Vang Vieng might sound like a scary pooch from Harry Potter, but it’s actually a backpacker’s paradise in southern Laos. Well, for some it’s a paradise. For others, it was literally a path to hell.
Laos is that country in Southeast Asia between Thailand and Vietnam which I mentioned in my recent article on Vientiane. There aren’t any cheap flights to Laos so it doesn’t receive the mass tourism that Thailand does. On the other hand, it gets a steady stream of backpackers, many of whom are making their “border run” from Thailand, exploiting the country’s loophole in order to stick around for a few years. Not that I’m complaining; that’s why I went to Laos twice, too.
In the northwest of Laos, between the old and new capitals (Luang Prabang and Vientiane) is the small village of Vang Vieng. During the Vietnam War, the US placed the Lima Site 6 airstrip in the center of town. This was one of the staging grounds for their half a million bomb runs around the country. As horrible as the reason was, the town was quickly built up.
In 1996, a landowner in the town began giving tractor tire inner tubes to his hired help so they could float down the river during their relaxation time. The popularity of this quickly caught on with backpackers passing through the village, and the tourism boomed.
Vang Vieng is surrounded by truly stunning countryside. Steep mountains thrust up all over the landscape offer some challenging hikes. Many of them also have deep caves for spelunking. Rivers running out of the mountains afford places to relax out of the sweltering heat, whether you want to swim, kayak or raft. Yet those things came in second to the top two attractions.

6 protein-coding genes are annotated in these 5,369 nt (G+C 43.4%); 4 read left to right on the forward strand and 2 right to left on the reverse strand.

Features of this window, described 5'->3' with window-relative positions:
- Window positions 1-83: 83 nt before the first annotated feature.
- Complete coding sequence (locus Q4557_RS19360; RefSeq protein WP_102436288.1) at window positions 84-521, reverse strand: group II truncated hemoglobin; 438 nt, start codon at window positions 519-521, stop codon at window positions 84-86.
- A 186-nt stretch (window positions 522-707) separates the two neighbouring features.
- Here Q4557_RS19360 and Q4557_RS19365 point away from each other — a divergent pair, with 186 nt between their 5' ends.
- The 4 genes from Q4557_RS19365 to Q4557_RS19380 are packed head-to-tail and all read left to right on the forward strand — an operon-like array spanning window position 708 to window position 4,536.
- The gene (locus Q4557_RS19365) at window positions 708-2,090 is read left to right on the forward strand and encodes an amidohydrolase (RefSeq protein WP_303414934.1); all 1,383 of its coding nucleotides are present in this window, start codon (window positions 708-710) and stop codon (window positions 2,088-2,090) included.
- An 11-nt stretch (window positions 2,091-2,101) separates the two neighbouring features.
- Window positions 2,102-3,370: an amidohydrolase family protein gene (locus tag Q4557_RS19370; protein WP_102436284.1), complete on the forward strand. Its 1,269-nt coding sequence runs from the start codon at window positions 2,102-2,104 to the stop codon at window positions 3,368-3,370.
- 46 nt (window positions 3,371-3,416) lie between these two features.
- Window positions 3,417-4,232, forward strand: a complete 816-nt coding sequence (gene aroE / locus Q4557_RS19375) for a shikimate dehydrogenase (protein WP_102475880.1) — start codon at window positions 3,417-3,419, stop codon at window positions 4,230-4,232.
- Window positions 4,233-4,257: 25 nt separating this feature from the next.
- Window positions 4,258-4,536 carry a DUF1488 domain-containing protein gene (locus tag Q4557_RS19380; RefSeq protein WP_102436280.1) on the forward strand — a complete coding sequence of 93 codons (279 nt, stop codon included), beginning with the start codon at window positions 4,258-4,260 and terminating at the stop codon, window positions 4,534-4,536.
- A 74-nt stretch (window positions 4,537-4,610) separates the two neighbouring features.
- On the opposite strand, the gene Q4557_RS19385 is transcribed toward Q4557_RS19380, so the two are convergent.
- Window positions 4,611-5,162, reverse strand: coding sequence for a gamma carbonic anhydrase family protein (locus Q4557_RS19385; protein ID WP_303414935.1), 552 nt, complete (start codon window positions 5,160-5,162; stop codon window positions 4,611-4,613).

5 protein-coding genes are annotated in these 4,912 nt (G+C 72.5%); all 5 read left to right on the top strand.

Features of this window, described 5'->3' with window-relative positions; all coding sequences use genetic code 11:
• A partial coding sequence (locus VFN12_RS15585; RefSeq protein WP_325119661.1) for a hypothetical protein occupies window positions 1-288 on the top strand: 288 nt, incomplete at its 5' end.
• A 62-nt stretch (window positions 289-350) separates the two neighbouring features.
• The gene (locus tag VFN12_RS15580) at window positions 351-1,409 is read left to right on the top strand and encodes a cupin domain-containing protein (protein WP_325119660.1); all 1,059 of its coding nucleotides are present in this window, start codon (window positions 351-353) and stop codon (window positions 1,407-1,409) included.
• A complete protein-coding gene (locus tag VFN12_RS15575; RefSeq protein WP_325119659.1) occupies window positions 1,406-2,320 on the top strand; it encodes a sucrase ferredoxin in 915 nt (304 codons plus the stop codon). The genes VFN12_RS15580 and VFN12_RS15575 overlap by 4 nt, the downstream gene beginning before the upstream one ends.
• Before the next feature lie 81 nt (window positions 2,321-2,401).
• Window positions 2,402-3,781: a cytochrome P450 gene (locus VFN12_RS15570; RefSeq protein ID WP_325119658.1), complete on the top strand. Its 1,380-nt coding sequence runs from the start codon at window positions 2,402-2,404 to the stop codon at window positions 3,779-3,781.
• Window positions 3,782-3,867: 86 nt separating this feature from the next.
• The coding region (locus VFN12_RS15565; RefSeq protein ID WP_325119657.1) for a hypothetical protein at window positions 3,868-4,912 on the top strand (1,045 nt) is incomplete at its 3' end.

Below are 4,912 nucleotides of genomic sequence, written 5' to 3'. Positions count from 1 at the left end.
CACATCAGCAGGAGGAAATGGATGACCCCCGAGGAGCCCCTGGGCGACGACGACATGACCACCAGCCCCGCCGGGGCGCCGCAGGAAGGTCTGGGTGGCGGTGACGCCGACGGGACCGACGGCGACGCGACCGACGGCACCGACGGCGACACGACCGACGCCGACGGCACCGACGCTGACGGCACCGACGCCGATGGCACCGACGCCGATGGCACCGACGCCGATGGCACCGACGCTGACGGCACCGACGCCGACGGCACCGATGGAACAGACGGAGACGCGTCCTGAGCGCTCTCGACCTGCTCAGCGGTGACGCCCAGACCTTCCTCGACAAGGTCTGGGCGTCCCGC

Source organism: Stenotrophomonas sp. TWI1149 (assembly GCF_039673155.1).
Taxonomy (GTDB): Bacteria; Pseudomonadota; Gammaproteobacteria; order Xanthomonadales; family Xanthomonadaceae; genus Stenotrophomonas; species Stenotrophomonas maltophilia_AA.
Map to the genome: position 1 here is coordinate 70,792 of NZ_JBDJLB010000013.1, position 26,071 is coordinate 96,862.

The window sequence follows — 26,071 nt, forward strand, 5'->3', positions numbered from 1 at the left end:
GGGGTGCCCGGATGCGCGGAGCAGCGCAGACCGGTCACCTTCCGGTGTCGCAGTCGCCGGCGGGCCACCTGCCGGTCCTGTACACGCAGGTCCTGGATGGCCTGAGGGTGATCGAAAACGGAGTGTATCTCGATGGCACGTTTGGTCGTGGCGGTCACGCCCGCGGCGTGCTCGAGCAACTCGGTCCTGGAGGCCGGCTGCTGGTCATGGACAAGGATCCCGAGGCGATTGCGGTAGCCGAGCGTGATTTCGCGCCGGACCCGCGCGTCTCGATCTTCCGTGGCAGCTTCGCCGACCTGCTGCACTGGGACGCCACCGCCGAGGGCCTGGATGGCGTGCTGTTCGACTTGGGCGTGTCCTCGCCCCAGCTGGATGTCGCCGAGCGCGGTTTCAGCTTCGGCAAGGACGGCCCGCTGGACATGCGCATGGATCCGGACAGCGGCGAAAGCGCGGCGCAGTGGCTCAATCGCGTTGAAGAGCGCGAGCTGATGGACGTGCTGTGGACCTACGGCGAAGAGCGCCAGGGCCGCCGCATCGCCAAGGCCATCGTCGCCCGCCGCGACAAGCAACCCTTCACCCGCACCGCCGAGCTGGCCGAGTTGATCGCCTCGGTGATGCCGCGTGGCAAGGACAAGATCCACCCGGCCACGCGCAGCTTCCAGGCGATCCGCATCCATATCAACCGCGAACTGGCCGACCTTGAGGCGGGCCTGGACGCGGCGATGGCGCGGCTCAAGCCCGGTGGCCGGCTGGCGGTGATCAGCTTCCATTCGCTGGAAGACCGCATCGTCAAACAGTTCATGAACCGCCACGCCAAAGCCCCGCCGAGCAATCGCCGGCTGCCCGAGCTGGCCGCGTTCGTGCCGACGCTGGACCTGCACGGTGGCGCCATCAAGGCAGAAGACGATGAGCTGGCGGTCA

Drugs and alcohol in Vang Vieng
Laos has a long, sordid history with drugs. Opium has wreaked havoc upon the population for centuries, and it’s my personal belief that the US used the air traffic during the war to smuggle drugs to America (just as depicted in the movie American Gangster).
As more and more Millennials arrived in Vang Vieng, more bars materialized along the river. The fad was to get a bucket of alcohol at the first establishment, ride an inner tube down to the next bar, get a refill and keep going. Except that not everyone kept going. Some of the buckets had drugs in them too (requested or otherwise). Backpackers would fall off their tires in a drunken or drugged stupor, get tangled in the swings hanging in the river or simply not have the coordination to swim, and… The problem was, this apparently happened all the time. No one really wants to talk about death, but there are rumors that backpackers were dying every day. Yet still they came.
Finally, just before an international conference in 2012 that Laos was hosting, the government decided to do something about it. Nearly all the bars along the river were shut down or at least told to clean up their act. A long-term restaurant owner informed me that there are still three bars in town that have *ahem* gained authority to sell mushroom shakes. For the rest of the town, there are huge penalties for drug use (as they have always been illegal, just as in Thailand). In one hostel, a sign clearly said that anyone caught smoking weed on the streets would be fined 5 million kip (about $575).
Now, the town has reverted back to using its stunning nature for tourism. Places like the Blue Lagoon are a must (even if not as impressive as the Icelandic counterpart). You can raft, hike, spelunk (explore caves), zipline or even ride a hot air balloon. Of course, you can still ride an inner tube down the river too, but do it without a bucket of alcohol and drugs.